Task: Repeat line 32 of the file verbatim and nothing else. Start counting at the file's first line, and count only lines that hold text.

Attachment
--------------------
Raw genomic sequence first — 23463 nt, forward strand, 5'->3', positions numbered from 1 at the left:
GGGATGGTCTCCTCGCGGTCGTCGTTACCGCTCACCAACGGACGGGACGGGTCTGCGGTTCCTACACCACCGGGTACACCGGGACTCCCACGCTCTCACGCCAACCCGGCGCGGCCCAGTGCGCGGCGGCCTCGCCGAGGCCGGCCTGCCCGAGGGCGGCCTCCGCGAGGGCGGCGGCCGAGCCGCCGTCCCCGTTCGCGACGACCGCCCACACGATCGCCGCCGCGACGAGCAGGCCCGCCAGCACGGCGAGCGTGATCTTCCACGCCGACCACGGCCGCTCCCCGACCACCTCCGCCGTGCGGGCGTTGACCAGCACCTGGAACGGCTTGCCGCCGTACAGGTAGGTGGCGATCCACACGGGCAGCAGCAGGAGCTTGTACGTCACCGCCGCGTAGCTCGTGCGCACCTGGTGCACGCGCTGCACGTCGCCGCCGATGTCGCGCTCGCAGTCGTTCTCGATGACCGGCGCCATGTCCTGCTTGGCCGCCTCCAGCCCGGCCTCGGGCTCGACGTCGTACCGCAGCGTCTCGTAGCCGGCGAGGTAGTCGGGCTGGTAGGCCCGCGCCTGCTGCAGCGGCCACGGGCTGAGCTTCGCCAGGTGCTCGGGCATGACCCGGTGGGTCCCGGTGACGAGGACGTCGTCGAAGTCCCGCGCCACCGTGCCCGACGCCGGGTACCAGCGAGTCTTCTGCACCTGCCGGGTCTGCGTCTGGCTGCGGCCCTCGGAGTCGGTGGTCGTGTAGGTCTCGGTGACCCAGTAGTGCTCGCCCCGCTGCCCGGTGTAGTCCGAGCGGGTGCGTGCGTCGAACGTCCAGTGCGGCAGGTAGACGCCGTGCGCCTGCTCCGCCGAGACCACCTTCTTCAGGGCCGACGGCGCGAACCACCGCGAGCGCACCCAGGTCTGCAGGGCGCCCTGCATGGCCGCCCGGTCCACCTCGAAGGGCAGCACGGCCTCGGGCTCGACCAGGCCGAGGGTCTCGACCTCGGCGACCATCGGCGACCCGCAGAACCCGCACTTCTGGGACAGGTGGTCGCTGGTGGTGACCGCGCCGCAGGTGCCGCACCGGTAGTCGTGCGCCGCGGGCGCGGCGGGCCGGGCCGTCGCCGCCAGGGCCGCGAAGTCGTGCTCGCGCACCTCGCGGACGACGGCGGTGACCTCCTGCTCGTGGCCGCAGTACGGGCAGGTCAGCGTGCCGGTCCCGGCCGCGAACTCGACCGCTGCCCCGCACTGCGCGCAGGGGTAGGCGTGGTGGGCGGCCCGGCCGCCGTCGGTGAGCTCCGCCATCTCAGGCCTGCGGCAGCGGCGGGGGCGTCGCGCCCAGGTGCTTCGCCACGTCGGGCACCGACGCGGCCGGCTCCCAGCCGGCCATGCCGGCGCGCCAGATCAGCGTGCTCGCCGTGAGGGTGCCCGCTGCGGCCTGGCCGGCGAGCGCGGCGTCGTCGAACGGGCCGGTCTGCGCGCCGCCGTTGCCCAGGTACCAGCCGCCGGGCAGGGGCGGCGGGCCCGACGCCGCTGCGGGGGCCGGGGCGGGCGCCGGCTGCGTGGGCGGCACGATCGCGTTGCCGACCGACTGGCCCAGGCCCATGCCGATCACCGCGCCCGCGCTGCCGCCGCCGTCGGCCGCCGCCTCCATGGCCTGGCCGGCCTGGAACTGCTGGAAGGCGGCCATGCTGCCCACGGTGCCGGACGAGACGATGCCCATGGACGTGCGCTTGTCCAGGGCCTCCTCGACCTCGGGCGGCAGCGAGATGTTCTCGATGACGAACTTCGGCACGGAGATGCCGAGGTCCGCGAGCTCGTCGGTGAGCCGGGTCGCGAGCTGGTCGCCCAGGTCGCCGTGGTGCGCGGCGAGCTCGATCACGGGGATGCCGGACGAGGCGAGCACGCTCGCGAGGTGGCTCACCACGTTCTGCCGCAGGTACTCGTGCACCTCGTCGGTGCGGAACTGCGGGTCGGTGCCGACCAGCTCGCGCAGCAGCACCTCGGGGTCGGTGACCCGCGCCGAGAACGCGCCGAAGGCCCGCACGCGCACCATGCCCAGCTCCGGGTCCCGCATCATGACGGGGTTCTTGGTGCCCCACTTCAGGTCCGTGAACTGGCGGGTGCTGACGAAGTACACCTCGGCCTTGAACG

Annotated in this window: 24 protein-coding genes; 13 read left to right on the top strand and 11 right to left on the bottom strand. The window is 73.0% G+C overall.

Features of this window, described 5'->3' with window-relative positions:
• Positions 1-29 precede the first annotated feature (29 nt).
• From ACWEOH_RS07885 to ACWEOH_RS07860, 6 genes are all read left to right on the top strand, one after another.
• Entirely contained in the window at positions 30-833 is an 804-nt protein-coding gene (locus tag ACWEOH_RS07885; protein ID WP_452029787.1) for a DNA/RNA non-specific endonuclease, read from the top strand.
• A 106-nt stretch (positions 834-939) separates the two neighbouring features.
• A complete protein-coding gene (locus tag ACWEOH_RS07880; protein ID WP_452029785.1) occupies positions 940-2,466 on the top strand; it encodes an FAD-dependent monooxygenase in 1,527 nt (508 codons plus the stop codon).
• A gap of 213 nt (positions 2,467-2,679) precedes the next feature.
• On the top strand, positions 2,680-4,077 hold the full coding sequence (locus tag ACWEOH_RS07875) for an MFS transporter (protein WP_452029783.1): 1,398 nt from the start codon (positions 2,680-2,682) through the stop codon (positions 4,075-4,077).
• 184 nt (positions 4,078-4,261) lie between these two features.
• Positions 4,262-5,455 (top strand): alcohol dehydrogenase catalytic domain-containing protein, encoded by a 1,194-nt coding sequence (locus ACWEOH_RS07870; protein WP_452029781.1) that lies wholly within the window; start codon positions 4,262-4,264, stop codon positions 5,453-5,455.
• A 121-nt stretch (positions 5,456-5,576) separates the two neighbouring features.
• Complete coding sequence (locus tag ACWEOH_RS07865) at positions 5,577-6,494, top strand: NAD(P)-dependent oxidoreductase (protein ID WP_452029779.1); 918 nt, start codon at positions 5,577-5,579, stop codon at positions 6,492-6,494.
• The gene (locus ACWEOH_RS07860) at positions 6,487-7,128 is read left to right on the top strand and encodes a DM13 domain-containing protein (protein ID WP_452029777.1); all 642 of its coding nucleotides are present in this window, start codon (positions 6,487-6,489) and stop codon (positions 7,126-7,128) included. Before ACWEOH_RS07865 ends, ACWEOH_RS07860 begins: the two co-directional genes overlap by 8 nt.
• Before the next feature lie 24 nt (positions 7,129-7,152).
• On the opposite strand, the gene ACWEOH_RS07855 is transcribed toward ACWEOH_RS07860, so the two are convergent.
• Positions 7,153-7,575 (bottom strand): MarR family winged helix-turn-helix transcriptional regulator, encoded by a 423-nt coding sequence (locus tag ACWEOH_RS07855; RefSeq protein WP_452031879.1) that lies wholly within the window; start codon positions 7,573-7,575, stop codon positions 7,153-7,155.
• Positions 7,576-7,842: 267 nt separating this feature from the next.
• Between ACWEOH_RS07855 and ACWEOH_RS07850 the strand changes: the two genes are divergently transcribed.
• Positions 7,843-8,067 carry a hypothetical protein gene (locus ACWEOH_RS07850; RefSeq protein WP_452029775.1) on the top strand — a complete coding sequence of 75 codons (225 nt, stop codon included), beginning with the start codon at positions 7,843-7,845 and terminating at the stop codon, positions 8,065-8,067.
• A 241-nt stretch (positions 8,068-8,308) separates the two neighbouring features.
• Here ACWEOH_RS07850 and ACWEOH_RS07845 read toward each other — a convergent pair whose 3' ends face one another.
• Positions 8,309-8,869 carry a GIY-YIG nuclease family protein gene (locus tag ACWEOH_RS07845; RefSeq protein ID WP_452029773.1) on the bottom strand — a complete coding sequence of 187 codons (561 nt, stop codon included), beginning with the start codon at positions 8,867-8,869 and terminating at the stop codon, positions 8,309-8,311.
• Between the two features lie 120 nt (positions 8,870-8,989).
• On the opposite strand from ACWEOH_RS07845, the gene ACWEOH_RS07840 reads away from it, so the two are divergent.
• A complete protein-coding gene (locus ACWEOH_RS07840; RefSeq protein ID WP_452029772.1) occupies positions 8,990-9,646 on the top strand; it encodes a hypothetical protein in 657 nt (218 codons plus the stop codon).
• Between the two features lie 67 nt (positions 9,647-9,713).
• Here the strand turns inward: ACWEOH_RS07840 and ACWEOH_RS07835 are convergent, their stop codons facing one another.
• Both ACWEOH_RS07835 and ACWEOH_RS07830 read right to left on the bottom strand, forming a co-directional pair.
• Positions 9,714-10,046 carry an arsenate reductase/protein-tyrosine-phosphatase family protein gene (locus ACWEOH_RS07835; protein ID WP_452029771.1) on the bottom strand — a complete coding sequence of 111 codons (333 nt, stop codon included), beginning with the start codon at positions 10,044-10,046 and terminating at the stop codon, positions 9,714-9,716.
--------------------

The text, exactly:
• Positions 9,714-10,046 carry an arsenate reductase/protein-tyrosine-phosphatase family protein gene (locus ACWEOH_RS07835; protein ID WP_452029771.1) on the bottom strand — a complete coding sequence of 111 codons (333 nt, stop codon included), beginning with the start codon at positions 10,044-10,046 and terminating at the stop codon, positions 9,714-9,716.